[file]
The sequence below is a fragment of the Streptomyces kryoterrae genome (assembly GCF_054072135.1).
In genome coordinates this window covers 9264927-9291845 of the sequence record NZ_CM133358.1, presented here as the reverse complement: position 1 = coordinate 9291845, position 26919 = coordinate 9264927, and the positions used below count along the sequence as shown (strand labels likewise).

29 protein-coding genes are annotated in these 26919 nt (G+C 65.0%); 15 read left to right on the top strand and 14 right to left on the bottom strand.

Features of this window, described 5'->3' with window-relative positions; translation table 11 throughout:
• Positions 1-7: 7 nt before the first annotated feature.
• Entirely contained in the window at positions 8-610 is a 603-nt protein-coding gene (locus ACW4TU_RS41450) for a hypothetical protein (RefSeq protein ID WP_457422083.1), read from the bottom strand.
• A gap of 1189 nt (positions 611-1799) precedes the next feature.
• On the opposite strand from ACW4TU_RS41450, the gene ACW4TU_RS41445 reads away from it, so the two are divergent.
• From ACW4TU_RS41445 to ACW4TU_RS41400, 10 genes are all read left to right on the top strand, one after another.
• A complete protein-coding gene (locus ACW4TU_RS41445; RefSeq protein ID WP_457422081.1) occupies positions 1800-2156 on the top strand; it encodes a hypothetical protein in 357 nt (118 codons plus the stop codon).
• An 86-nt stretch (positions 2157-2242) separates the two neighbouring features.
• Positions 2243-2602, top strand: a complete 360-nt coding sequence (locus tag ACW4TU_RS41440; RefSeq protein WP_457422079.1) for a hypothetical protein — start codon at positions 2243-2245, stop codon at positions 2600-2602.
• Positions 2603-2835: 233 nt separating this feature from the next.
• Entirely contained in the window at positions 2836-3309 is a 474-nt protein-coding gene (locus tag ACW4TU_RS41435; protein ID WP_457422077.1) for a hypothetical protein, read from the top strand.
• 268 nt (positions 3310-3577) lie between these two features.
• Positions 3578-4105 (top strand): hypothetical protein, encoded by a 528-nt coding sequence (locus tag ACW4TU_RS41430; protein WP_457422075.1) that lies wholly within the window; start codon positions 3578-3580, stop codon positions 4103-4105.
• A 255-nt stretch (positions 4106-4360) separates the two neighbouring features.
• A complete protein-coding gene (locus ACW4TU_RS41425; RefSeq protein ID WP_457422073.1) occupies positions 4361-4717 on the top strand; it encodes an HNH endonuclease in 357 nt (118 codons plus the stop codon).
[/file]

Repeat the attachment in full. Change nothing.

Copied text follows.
The sequence below is a fragment of the Streptomyces kryoterrae genome (assembly GCF_054072135.1).
In genome coordinates this window covers 9264927-9291845 of the sequence record NZ_CM133358.1, presented here as the reverse complement: position 1 = coordinate 9291845, position 26919 = coordinate 9264927, and the positions used below count along the sequence as shown (strand labels likewise).

29 protein-coding genes are annotated in these 26919 nt (G+C 65.0%); 15 read left to right on the top strand and 14 right to left on the bottom strand.

Features of this window, described 5'->3' with window-relative positions; translation table 11 throughout:
• Positions 1-7: 7 nt before the first annotated feature.
• Entirely contained in the window at positions 8-610 is a 603-nt protein-coding gene (locus ACW4TU_RS41450) for a hypothetical protein (RefSeq protein ID WP_457422083.1), read from the bottom strand.
• A gap of 1189 nt (positions 611-1799) precedes the next feature.
• On the opposite strand from ACW4TU_RS41450, the gene ACW4TU_RS41445 reads away from it, so the two are divergent.
• From ACW4TU_RS41445 to ACW4TU_RS41400, 10 genes are all read left to right on the top strand, one after another.
• A complete protein-coding gene (locus ACW4TU_RS41445; RefSeq protein ID WP_457422081.1) occupies positions 1800-2156 on the top strand; it encodes a hypothetical protein in 357 nt (118 codons plus the stop codon).
• An 86-nt stretch (positions 2157-2242) separates the two neighbouring features.
• Positions 2243-2602, top strand: a complete 360-nt coding sequence (locus tag ACW4TU_RS41440; RefSeq protein WP_457422079.1) for a hypothetical protein — start codon at positions 2243-2245, stop codon at positions 2600-2602.
• Positions 2603-2835: 233 nt separating this feature from the next.
• Entirely contained in the window at positions 2836-3309 is a 474-nt protein-coding gene (locus tag ACW4TU_RS41435; protein ID WP_457422077.1) for a hypothetical protein, read from the top strand.
• 268 nt (positions 3310-3577) lie between these two features.
• Positions 3578-4105 (top strand): hypothetical protein, encoded by a 528-nt coding sequence (locus tag ACW4TU_RS41430; protein WP_457422075.1) that lies wholly within the window; start codon positions 3578-3580, stop codon positions 4103-4105.
• A 255-nt stretch (positions 4106-4360) separates the two neighbouring features.
• A complete protein-coding gene (locus ACW4TU_RS41425; RefSeq protein ID WP_457422073.1) occupies positions 4361-4717 on the top strand; it encodes an HNH endonuclease in 357 nt (118 codons plus the stop codon).